IMF published its staff report and selected issues report in the context of the 2017 Article IV consultation with Uruguay. The staff report reveals that the banking sector in Uruguay is small relative to the size of the economy. The results of this exercise highlight that the authorities considered that the financial system was stable and well-supervised, with limited financial stability risks.
The staff report reveals that the banking sector in the country is well-capitalized, but bank credit remains weak. With the regulatory capital to risk-weighted assets ratio increasing since December 2015, the banking sector has comfortable buffers. Maintaining the stability of the banking sector is a priority. Banks’ operating costs are high; non-performing loans have risen; and bank profitability has declined in the wake of the peso appreciation in 2016 (since most banks were long in U.S. dollars). Although non-performing loans have increased in the last few years, they remain moderate, at less than 4%, and are covered by provisions and excess capital.
Nonetheless, stability risks to the banking system remain limited, as evidenced by the authorities’ stress tests, and are supported by rising capital-asset ratios. Supervision should continue to closely monitor banks’ exposures, assisted by the implementation of the International Financial Reporting Standards (slated for 2018). The recent steps to implement Basel III—including the phased introduction of the 2.5% capital conservation buffer, capital surcharges for larger banks, and of liquidity ratio regulations—are useful risk-mitigation measures. Moreover, the authorities created a fintech working group to analyze Uruguay’s noticeable position in this sector. The authorities also highlighted their six-month “e-peso” pilot project, for digital currency issued by the central bank.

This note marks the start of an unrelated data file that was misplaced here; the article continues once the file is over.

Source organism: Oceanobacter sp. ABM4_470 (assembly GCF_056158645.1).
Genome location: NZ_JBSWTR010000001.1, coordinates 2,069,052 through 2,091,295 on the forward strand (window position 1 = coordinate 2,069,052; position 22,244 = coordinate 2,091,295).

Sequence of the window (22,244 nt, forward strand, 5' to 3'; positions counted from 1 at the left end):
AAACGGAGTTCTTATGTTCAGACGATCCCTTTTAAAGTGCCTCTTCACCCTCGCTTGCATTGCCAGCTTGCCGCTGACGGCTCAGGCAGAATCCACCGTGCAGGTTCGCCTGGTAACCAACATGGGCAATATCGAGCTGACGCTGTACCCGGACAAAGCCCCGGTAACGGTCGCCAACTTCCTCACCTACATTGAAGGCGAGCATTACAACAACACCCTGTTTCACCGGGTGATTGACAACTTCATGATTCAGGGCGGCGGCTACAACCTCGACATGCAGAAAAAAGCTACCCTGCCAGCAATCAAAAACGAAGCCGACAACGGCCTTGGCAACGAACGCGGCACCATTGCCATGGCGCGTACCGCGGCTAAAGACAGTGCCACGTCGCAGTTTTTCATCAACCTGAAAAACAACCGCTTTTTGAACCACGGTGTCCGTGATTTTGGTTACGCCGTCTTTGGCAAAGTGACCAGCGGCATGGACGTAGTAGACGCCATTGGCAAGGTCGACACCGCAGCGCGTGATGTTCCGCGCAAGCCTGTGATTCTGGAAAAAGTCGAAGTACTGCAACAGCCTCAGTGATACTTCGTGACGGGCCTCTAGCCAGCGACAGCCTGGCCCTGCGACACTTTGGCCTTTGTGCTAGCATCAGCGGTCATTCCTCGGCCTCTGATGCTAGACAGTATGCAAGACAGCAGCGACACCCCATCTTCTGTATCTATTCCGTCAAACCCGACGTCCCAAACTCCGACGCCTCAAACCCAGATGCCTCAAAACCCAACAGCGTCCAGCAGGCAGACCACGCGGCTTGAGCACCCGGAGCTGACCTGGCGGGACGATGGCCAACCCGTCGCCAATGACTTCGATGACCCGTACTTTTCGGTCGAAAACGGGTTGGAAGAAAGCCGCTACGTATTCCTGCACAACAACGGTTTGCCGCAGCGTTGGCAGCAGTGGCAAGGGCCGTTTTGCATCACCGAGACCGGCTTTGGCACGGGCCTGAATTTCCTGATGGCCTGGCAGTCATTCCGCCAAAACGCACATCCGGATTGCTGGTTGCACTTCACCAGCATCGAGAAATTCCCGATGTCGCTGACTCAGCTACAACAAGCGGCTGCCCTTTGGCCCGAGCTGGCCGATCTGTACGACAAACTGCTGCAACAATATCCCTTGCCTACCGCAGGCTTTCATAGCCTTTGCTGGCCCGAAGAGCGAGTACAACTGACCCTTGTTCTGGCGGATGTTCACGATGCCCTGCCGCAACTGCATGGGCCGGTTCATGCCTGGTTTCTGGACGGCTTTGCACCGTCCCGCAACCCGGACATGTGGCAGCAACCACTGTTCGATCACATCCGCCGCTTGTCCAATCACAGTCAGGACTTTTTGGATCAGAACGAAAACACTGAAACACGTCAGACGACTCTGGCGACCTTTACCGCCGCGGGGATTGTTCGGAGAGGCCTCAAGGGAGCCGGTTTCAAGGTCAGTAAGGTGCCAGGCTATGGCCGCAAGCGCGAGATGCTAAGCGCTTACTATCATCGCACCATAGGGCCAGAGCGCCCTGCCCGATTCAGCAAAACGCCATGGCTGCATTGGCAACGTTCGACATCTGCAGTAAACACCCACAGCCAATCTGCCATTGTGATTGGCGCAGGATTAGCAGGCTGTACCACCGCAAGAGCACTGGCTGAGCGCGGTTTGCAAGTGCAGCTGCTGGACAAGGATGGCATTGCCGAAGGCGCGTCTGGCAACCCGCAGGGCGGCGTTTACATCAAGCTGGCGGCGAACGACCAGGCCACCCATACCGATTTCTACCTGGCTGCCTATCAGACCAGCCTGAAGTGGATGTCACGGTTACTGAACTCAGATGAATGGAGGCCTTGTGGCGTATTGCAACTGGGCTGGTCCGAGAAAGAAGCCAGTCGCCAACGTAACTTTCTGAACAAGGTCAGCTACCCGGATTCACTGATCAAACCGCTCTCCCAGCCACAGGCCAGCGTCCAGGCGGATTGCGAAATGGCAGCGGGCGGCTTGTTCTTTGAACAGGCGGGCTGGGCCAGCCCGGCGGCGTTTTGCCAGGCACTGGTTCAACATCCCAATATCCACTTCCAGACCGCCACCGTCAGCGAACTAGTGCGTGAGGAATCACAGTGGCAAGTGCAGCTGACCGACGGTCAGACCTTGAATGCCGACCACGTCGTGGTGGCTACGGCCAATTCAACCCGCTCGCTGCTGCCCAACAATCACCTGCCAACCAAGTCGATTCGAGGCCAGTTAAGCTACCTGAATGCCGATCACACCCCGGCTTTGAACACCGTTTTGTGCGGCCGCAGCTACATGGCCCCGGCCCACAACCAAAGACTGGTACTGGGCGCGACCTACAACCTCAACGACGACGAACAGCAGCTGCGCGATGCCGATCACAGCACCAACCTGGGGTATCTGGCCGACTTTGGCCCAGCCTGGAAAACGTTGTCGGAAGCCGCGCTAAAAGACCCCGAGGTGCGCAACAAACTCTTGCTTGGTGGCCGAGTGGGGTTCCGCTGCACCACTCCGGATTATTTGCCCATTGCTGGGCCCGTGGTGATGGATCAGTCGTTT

The selected issues report investigates the impact of exchange rate movements on private consumption in Uruguay and examines next steps for promoting de-dollarization in the country.
Keywords: Americas, Uruguay, Banking, Financial Stability, Basel III, NPLs, IMF
PRA, via the consultation paper CP12/20, proposed changes to its rules, supervisory statements, and statements of policy to implement certain elements of the Capital Requirements Directive (CRD5).
EIOPA published the financial stability report that provides detailed quantitative and qualitative assessment of the key risks identified for the insurance and occupational pensions sectors in the European Economic Area.
EBA published its risk dashboard for the first quarter of 2020 together with the results of the risk assessment questionnaire.
EBA announced that the next stress testing exercise is expected to be launched at the end of January 2021 and its results are to be published at the end of July 2021.
PRA published the consultation paper CP11/20 that sets out its expectations and guidance related to auditors’ work on the matching adjustment under Solvency II.
MAS published a statement guidance on dividend distribution by banks.
APRA updated its capital management guidance for banks, particularly easing restrictions around paying dividends as institutions continue to manage the disruption caused by COVID-19 pandemic.
FSB published a report that reviews the progress on data collection for macro-prudential analysis and the availability and use of macro-prudential tools in Germany.
EBA issued a statement reminding financial institutions that the transition period between EU and UK will expire on December 31, 2020; this will end the possibility for the UK-based financial institutions to offer financial services to EU customers on a cross-border basis via passporting.
SRB published guidance on operational continuity in resolution and financial market infrastructure (FMI) contingency plans.